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TikTok Trend Encouraging People to Hustle Even Beyond 9 to 5 Jobs Slammed as Unrealistic; Here's Why

A recent trend that's sticking around on TikTok—it's called "5-to-9 before 9-to-5." which is all about sharing cool morning routines that people find (not so) impressive.
Image Source: Photo by Cliff  Booth | Pexels
Image Source: Photo by Cliff Booth | Pexels

TikTok videos aren't just for entertainment and stress relief after a long day at work, and a lot of content on the platform media is now focusing on helping millennials and Gen Zs achieve a work-life balance. One such TikTok trend encourages users to show off their morning routine. It's called "5-to-9 before 9-to-5," and is all about doing a bunch of stuff such as making your bed, hitting the gym, taking a shower, getting dressed, cooking breakfast, journaling, meditating, and reading a book, before starting your regular day at work. And guess what? It's not just a morning thing. Some people also do videos of their evening routines from 5 p.m. to 9 p.m.

Image Source: Photo by Ron Lach | Pexels
Image Source: Photo by Ron Lach | Pexels

Most of these videos are made by influencers who live in fancy places, have cool gyms, and use expensive skincare products. There's a hashtag, #5to9, and it has almost 50 million views. But this trend has also sparked a bunch of funny imitations, and some folks are calling it unrealistic, claiming that it promotes an ideal that's hard for regular people to achieve.

In a TikTok, Mandy Lee, a fashion writer, talks about how the 5-to-9 trend reminds her of the "girlboss" era from the 2010s. She says that back then, being super busy was seen as glamorous. Watching the 5-to-9 trend now, she feels like people still see taking it easy and just chilling without being super productive as a weakness.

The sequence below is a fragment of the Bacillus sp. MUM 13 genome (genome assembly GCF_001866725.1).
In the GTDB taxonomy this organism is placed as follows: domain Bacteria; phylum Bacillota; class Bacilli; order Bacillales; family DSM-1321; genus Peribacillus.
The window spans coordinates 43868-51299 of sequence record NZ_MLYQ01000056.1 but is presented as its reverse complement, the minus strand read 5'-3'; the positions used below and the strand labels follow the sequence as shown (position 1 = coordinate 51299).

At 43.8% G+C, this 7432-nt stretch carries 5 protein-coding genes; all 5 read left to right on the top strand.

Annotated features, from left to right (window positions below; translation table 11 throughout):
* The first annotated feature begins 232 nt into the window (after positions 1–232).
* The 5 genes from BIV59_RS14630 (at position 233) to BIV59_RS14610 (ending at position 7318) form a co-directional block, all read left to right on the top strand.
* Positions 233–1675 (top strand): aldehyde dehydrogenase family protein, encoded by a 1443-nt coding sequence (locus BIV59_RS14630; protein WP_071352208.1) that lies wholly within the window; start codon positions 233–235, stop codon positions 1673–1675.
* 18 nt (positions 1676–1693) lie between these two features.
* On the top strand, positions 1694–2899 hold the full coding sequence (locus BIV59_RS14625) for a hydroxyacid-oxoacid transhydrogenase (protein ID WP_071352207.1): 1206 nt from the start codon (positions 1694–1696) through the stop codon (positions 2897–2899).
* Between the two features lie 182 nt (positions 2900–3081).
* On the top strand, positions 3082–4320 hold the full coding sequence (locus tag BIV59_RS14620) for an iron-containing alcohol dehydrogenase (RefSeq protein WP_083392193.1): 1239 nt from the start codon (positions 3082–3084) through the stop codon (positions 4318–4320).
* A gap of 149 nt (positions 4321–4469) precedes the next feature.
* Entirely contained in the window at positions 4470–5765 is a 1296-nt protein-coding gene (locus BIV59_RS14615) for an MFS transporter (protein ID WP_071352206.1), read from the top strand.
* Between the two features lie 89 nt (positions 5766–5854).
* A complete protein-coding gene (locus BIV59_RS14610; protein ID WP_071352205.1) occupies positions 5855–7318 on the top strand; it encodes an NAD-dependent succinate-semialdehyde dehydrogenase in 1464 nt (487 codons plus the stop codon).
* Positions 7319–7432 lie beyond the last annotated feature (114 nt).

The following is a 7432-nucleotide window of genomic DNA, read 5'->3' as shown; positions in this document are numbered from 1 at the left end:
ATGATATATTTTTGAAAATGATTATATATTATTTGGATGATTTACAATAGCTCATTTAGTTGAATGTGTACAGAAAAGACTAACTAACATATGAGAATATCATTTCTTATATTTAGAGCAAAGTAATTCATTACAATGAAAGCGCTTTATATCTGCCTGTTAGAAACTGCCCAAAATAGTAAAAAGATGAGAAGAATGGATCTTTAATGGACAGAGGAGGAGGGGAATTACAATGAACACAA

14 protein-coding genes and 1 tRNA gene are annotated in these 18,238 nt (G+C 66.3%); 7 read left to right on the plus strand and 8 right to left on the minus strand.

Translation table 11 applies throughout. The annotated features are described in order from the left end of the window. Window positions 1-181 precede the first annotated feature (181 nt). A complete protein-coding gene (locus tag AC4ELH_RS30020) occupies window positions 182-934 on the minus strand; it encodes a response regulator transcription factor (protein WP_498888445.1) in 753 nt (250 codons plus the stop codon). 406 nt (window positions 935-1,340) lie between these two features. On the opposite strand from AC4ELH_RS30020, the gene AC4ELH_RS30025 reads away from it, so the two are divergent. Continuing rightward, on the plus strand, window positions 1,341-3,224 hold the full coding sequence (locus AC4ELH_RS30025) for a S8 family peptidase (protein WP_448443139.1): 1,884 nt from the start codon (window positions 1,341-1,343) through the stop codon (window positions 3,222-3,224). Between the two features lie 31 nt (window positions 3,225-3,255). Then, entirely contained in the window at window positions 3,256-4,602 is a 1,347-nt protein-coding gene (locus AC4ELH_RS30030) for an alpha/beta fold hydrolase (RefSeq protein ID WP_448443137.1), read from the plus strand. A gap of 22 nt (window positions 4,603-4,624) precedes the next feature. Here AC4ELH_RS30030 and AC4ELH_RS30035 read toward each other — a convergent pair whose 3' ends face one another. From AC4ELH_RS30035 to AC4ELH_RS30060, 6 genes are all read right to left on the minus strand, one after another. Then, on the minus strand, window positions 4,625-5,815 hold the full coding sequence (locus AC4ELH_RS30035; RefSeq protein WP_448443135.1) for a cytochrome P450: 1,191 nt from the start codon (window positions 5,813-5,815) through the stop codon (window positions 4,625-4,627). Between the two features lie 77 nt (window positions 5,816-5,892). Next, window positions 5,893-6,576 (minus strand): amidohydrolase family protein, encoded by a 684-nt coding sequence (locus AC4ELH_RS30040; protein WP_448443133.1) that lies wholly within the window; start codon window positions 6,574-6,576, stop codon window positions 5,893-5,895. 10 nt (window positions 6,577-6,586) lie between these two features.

Image Source: Photo by Andrew Neel | Pexels
Image Source: Photo by Andrew Neel | Pexels

Another video, this time from artist Tyla Maiden, pokes fun at how unrealistic it is for most people to follow this trend. She jokes about how she's not getting up early and definitely not putting on real pants.

Tyla made the video to give a "reality check" to anyone feeling bad for not doing a bunch of stuff before 9 am, and it went viral with over 260,000 views. Maiden doesn't like how trends like these make people feel pressured to be super productive even outside of their regular jobs.

Rahaf Harfoush, a digital anthropologist, points out that the 5-to-9 videos are all about optimizing our time and ourselves. She says we're so used to tracking our leisure time, including the minutes we spend on Spotify or screen time we get on our phone, that we start measuring our own worth by these standards.

Image Source: Image Source: Photo by Andrea Piacquadio | Pexels
Image Source: Image Source: Photo by Andrea Piacquadio | Pexels

Harfoush thinks these videos show a very regimented and strict approach to life as if we're on an assembly line making our routines. She questions the messaging behind it, which is the idea that every hour must be valuable based on societal standards. She warns that we might be losing messy, unstructured time and spontaneity, or simply the right to exist without always being productive.

While these videos are super popular, especially after the pandemic brought attention to the risk of burnout, Harfoush says it's tough to let go of the belief that we always need to be doing something. Even if we know it's a bit silly, our subconscious minds have been trained to recognize and value certain behaviors.